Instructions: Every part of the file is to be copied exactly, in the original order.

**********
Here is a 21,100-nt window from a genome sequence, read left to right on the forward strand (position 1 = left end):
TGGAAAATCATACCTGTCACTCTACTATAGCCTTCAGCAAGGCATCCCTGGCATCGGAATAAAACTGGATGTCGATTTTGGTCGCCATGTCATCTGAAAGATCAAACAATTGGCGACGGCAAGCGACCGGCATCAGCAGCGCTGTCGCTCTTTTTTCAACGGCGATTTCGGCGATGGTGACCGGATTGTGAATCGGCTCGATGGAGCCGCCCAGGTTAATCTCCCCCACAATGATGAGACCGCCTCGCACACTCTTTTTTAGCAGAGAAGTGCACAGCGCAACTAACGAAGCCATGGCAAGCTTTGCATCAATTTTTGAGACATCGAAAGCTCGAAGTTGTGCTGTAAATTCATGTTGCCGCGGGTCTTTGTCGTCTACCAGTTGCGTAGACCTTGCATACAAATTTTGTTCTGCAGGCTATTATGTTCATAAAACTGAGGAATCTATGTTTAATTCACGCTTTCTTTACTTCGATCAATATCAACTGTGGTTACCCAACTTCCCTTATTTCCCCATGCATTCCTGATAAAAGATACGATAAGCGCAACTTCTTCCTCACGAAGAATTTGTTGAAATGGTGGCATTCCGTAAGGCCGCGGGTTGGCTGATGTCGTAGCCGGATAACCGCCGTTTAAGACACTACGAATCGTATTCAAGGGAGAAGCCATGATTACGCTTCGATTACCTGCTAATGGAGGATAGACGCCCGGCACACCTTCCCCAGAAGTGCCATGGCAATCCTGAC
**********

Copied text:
Here is a 21,100-nt window from a genome sequence, read left to right on the forward strand (position 1 = left end):
TGGAAAATCATACCTGTCACTCTACTATAGCCTTCAGCAAGGCATCCCTGGCATCGGAATAAAACTGGATGTCGATTTTGGTCGCCATGTCATCTGAAAGATCAAACAATTGGCGACGGCAAGCGACCGGCATCAGCAGCGCTGTCGCTCTTTTTTCAACGGCGATTTCGGCGATGGTGACCGGATTGTGAATCGGCTCGATGGAGCCGCCCAGGTTAATCTCCCCCACAATGATGAGACCGCCTCGCACACTCTTTTTTAGCAGAGAAGTGCACAGCGCAACTAACGAAGCCATGGCAAGCTTTGCATCAATTTTTGAGACATCGAAAGCTCGAAGTTGTGCTGTAAATTCATGTTGCCGCGGGTCTTTGTCGTCTACCAGTTGCGTAGACCTTGCATACAAATTTTGTTCTGCAGGCTATTATGTTCATAAAACTGAGGAATCTATGTTTAATTCACGCTTTCTTTACTTCGATCAATATCAACTGTGGTTACCCAACTTCCCTTATTTCCCCATGCATTCCTGATAAAAGATACGATAAGCGCAACTTCTTCCTCACGAAGAATTTGTTGAAATGGTGGCATTCCGTAAGGCCGCGGGTTGGCTGATGTCGTAGCCGGATAACCGCCGTTTAAGACACTACGAATCGTATTCAAGGGAGAAGCCATGATTACGCTTCGATTACCTGCTAATGGAGGATAGACGCCCGGCACACCTTCCCCAGAAGTGCCATGGCAATCCTGAC